Democrats Will Try To Repeal Arizona's SB 1070
By Paul Atkinson
January 24, 2012

PHOENIX -- Democratic lawmakers in Arizona will introduce legislation to repeal that state's controversial immigration law, SB 1070. But Republican legislators say any attempts will be dead on arrival.

Democratic Senator Steve Gallardo said it’s time to repeal SB 1070, the immigration law that put Arizona in the national spotlight almost two years ago.

“You look over the last couple years…the impact Senate Bill 1070 has had on the state of Arizona. The negative image it has brought to the state of Arizona," Gallardo said at a Monday press conference. "The actual division that has come down here to the state capitol. It has polarized the state of Arizona.”

Republican Senator Ron Gould voted for the law, and says any attempts to repeal SB 1070 won’t go forward.

Photo courtesy state of Arizona.
Arizona Gov. Jan Brewer signs the SB 1070 immigration legislation into law in April 2010.

“I’m the Senate Judiciary chairman. The bill has been assigned to my committee. It’s the chairman’s prerogative what bills are heard," Gould said. "That bill’s not going to get a hearing. It's gonna go in my drawer and it won’t come out.”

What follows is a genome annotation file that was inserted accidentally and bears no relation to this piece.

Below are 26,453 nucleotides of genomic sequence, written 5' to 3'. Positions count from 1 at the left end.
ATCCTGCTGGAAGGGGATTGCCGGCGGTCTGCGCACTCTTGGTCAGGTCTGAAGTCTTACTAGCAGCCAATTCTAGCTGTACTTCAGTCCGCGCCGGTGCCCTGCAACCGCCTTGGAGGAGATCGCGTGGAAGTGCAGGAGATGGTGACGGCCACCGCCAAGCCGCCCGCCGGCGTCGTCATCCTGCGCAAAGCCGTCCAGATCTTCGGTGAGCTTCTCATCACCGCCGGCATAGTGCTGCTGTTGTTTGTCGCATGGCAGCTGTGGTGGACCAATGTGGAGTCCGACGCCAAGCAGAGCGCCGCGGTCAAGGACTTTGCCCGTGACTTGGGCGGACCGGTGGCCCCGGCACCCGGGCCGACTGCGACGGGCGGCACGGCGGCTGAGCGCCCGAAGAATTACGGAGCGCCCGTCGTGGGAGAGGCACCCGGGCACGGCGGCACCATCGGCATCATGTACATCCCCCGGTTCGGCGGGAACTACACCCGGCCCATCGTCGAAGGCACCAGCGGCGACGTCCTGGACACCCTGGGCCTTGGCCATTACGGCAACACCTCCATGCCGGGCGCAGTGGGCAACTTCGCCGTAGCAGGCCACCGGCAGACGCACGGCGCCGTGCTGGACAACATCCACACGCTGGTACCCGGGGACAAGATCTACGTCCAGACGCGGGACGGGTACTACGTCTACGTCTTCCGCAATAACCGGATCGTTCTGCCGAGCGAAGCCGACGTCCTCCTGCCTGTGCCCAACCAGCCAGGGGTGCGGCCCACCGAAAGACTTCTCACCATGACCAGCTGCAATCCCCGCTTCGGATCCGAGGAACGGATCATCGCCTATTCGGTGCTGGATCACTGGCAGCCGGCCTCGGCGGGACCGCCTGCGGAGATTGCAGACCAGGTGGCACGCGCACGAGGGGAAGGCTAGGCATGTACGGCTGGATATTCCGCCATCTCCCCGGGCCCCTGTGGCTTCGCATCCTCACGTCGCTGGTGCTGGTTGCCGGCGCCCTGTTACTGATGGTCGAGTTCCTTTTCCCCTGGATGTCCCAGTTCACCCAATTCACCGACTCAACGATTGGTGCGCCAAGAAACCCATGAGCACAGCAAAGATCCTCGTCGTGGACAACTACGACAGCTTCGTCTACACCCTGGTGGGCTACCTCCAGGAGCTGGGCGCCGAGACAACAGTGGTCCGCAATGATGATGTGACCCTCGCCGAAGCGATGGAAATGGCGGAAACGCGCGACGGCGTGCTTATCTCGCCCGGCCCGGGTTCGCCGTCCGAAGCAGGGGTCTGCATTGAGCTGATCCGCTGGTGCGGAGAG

Gould said a part of SB 1070 that took effect forced police to check the immigration status of everyone arrested, something he says police in Phoenix, Mesa and Tucson were not doing before.

The U.S. Supreme Court will ultimately decide on the other parts of the law that a federal judge blocked. Oral arguments are scheduled February 15th.

The hearing before the highest court in the land comes at the request of Arizona Gov. Jan Brewer. It follows a decision by the 9th U.S. Circuit Court of Appeals upholding an injunction against key sections of the law. Among those sections is a requirement that police, while enforcing other laws, check the immigration status of anyone they suspect is in the country illegally.